Madeline Ellis — People to Watch 2018

How you know her: Without this artist, the growing Mid City Makers Market might not exist

When making is in your bones, there isn’t much you can do about it. Nothing—no full-time job, no person, no other responsibility—can stop you from creating with your hands. The urge to craft slithers into your soul, takes hold of you and never lets go. At least, that’s how Madeline Ellis describes her experience. She turned making jewelry into a full-time job, and became a supportive voice in her community, encouraging other makers to follow their dreams. As one of the founders of the popular Mid City Makers Market and the owner of thriving jewelry business Mimosa Handcrafted, Ellis has become a force in the Baton Rouge creative scene—and beyond. mimosahandcrafted.com and midcitymakers.market


1. When Ellis couldn’t find what she was looking for, she’d make it herself. The 36-year-old has been making jewelry since grade school.

2. She quit her full-time architecture job to become a full-time maker. “I was like ‘What am I doing? I went to school all those years for this, I’m still paying student loans on this degree, and now I’m going to go and try to make jewelry.’” She never looked back, though.

3. She celebrates 10 years of Mimosa Handcrafted this year. Ellis had been making her own jewelry for years when her husband, Dawson, convinced her to get an LLC and start selling it in January 2008. Since then, she’s successfully run the business, selling the popular cast bronze, silver and gold south Louisiana-themed jewelry.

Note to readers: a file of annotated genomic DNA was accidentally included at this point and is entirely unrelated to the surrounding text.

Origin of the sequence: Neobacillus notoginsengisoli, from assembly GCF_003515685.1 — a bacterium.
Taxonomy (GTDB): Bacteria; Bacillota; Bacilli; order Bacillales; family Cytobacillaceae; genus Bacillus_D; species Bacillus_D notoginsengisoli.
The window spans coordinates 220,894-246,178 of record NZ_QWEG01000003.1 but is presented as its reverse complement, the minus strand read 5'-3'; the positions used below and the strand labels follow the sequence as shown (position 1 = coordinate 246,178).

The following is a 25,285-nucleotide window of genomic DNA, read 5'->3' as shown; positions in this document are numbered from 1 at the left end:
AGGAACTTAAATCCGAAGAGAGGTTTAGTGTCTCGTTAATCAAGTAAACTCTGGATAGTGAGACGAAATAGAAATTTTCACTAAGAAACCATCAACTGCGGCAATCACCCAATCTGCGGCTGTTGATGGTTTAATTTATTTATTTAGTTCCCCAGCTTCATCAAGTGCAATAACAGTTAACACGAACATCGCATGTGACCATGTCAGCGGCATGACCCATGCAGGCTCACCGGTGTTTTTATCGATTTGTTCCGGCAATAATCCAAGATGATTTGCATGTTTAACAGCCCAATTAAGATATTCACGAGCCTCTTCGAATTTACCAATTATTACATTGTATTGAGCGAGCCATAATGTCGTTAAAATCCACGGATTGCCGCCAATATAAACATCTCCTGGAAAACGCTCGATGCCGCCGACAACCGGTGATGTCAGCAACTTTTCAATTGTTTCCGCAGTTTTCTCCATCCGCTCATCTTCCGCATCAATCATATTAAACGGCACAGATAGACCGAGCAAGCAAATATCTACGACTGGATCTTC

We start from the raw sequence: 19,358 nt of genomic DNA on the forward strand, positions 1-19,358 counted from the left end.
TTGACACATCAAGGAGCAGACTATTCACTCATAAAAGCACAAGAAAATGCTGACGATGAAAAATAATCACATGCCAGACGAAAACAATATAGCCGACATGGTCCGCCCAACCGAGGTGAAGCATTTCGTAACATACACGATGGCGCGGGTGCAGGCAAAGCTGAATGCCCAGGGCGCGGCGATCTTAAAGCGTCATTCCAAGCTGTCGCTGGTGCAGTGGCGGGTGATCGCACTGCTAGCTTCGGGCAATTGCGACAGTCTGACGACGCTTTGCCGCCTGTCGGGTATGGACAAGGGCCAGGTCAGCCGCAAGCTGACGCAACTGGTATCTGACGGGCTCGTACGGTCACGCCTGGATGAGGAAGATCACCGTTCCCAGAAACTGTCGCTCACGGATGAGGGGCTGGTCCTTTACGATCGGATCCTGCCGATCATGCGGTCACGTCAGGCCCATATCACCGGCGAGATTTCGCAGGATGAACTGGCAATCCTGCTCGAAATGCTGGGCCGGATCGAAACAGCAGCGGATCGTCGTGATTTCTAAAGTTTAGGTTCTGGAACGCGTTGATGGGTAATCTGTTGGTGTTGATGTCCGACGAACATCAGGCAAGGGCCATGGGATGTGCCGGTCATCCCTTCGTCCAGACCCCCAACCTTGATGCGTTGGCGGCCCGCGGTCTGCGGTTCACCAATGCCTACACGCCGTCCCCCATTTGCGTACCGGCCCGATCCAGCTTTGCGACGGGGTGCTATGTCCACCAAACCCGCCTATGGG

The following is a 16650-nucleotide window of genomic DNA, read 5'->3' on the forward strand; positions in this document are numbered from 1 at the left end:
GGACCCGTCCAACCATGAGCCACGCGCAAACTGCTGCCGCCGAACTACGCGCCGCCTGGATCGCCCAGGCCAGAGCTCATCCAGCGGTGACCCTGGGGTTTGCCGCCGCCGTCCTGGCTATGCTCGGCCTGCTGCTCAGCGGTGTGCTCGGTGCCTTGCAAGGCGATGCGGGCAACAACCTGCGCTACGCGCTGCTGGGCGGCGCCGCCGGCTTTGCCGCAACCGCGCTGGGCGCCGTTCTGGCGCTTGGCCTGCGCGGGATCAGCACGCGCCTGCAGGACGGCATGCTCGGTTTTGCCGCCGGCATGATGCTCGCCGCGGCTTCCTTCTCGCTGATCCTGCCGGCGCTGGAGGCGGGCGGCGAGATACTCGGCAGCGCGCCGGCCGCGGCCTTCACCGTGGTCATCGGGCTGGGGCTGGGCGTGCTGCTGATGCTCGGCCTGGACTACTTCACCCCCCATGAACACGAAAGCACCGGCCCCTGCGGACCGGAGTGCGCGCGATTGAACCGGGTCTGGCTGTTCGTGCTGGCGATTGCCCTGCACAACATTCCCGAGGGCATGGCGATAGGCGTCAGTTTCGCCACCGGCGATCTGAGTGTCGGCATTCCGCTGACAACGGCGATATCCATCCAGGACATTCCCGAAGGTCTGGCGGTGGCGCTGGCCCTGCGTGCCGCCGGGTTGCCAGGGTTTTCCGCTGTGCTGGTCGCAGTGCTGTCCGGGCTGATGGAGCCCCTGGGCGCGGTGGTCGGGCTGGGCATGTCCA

4. She launched Mid City Makers Market with her husband andfriends. Alongside Paul Claxton, Justin Lemoine and her husband, Dawson, Ellis started the market as a small trunk show about a year ago. It quickly blossomed into an event attracting large crowds. The group is only getting started—they want to expand the market, including a Southern Makers Market that Claxton is working to launch.

5. She uses her experience to decorate her home. The Ellis household is full of hand-me-downs from grandparents and pieces with long histories. It’s no wonder the home has been featured by local and national publications including Houzz.

Click here to read about the rest of the People To Watch in 2018.

This article was originally published in theJanuary 2018 issue of 225 Magazine.